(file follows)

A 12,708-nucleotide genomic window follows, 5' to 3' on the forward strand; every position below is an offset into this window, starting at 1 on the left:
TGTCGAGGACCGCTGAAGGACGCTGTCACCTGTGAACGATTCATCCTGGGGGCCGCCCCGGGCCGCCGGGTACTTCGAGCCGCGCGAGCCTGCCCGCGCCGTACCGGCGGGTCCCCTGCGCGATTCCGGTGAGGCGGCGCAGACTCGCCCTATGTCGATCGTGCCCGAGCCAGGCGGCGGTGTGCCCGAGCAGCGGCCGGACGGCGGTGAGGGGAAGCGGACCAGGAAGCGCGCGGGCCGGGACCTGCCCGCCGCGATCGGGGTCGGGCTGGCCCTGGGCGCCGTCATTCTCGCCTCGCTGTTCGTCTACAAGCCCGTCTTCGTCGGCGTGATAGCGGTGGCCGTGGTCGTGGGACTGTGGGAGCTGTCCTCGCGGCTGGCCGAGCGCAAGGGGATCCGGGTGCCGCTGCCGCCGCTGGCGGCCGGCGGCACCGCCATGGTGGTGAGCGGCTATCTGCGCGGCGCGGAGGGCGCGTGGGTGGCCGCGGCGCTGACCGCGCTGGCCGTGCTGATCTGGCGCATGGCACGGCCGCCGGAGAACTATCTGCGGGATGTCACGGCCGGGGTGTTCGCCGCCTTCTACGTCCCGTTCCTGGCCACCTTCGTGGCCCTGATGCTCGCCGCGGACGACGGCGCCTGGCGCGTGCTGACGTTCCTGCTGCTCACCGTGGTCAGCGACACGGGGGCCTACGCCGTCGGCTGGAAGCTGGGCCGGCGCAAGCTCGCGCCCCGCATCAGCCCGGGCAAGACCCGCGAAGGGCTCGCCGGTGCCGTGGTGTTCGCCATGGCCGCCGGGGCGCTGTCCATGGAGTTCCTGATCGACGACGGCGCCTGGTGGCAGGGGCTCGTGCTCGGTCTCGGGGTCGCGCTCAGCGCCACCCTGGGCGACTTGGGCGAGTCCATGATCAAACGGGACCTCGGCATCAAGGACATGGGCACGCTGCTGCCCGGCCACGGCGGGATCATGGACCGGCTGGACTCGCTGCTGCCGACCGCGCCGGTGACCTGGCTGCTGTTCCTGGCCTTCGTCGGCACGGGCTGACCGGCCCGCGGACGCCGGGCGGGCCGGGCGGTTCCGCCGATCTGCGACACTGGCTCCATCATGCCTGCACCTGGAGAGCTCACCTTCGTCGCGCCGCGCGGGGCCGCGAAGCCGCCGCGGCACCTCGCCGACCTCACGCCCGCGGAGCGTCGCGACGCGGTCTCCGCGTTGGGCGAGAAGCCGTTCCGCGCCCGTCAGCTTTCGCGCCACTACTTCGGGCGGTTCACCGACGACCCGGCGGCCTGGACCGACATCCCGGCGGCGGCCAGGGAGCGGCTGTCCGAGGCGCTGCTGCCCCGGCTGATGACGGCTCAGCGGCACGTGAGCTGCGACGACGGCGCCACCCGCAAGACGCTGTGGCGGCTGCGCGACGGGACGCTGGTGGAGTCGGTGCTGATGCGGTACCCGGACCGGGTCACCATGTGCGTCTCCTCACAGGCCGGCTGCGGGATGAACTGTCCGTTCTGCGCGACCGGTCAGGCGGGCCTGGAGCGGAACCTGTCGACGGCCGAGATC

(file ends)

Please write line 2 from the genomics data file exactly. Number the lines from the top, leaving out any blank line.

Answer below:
TGTCGAGGACCGCTGAAGGACGCTGTCACCTGTGAACGATTCATCCTGGGGGCCGCCCCGGGCCGCCGGGTACTTCGAGCCGCGCGAGCCTGCCCGCGCCGTACCGGCGGGTCCCCTGCGCGATTCCGGTGAGGCGGCGCAGACTCGCCCTATGTCGATCGTGCCCGAGCCAGGCGGCGGTGTGCCCGAGCAGCGGCCGGACGGCGGTGAGGGGAAGCGGACCAGGAAGCGCGCGGGCCGGGACCTGCCCGCCGCGATCGGGGTCGGGCTGGCCCTGGGCGCCGTCATTCTCGCCTCGCTGTTCGTCTACAAGCCCGTCTTCGTCGGCGTGATAGCGGTGGCCGTGGTCGTGGGACTGTGGGAGCTGTCCTCGCGGCTGGCCGAGCGCAAGGGGATCCGGGTGCCGCTGCCGCCGCTGGCGGCCGGCGGCACCGCCATGGTGGTGAGCGGCTATCTGCGCGGCGCGGAGGGCGCGTGGGTGGCCGCGGCGCTGACCGCGCTGGCCGTGCTGATCTGGCGCATGGCACGGCCGCCGGAGAACTATCTGCGGGATGTCACGGCCGGGGTGTTCGCCGCCTTCTACGTCCCGTTCCTGGCCACCTTCGTGGCCCTGATGCTCGCCGCGGACGACGGCGCCTGGCGCGTGCTGACGTTCCTGCTGCTCACCGTGGTCAGCGACACGGGGGCCTACGCCGTCGGCTGGAAGCTGGGCCGGCGCAAGCTCGCGCCCCGCATCAGCCCGGGCAAGACCCGCGAAGGGCTCGCCGGTGCCGTGGTGTTCGCCATGGCCGCCGGGGCGCTGTCCATGGAGTTCCTGATCGACGACGGCGCCTGGTGGCAGGGGCTCGTGCTCGGTCTCGGGGTCGCGCTCAGCGCCACCCTGGGCGACTTGGGCGAGTCCATGATCAAACGGGACCTCGGCATCAAGGACATGGGCACGCTGCTGCCCGGCCACGGCGGGATCATGGACCGGCTGGACTCGCTGCTGCCGACCGCGCCGGTGACCTGGCTGCTGTTCCTGGCCTTCGTCGGCACGGGCTGACCGGCCCGCGGACGCCGGGCGGGCCGGGCGGTTCCGCCGATCTGCGACACTGGCTCCATCATGCCTGCACCTGGAGAGCTCACCTTCGTCGCGCCGCGCGGGGCCGCGAAGCCGCCGCGGCACCTCGCCGACCTCACGCCCGCGGAGCGTCGCGACGCGGTCTCCGCGTTGGGCGAGAAGCCGTTCCGCGCCCGTCAGCTTTCGCGCCACTACTTCGGGCGGTTCACCGACGACCCGGCGGCCTGGACCGACATCCCGGCGGCGGCCAGGGAGCGGCTGTCCGAGGCGCTGCTGCCCCGGCTGATGACGGCTCAGCGGCACGTGAGCTGCGACGACGGCGCCACCCGCAAGACGCTGTGGCGGCTGCGCGACGGGACGCTGGTGGAGTCGGTGCTGATGCGGTACCCGGACCGGGTCACCATGTGCGTCTCCTCACAGGCCGGCTGCGGGATGAACTGTCCGTTCTGCGCGACCGGTCAGGCGGGCCTGGAGCGGAACCTGTCGACGGCCGAGATC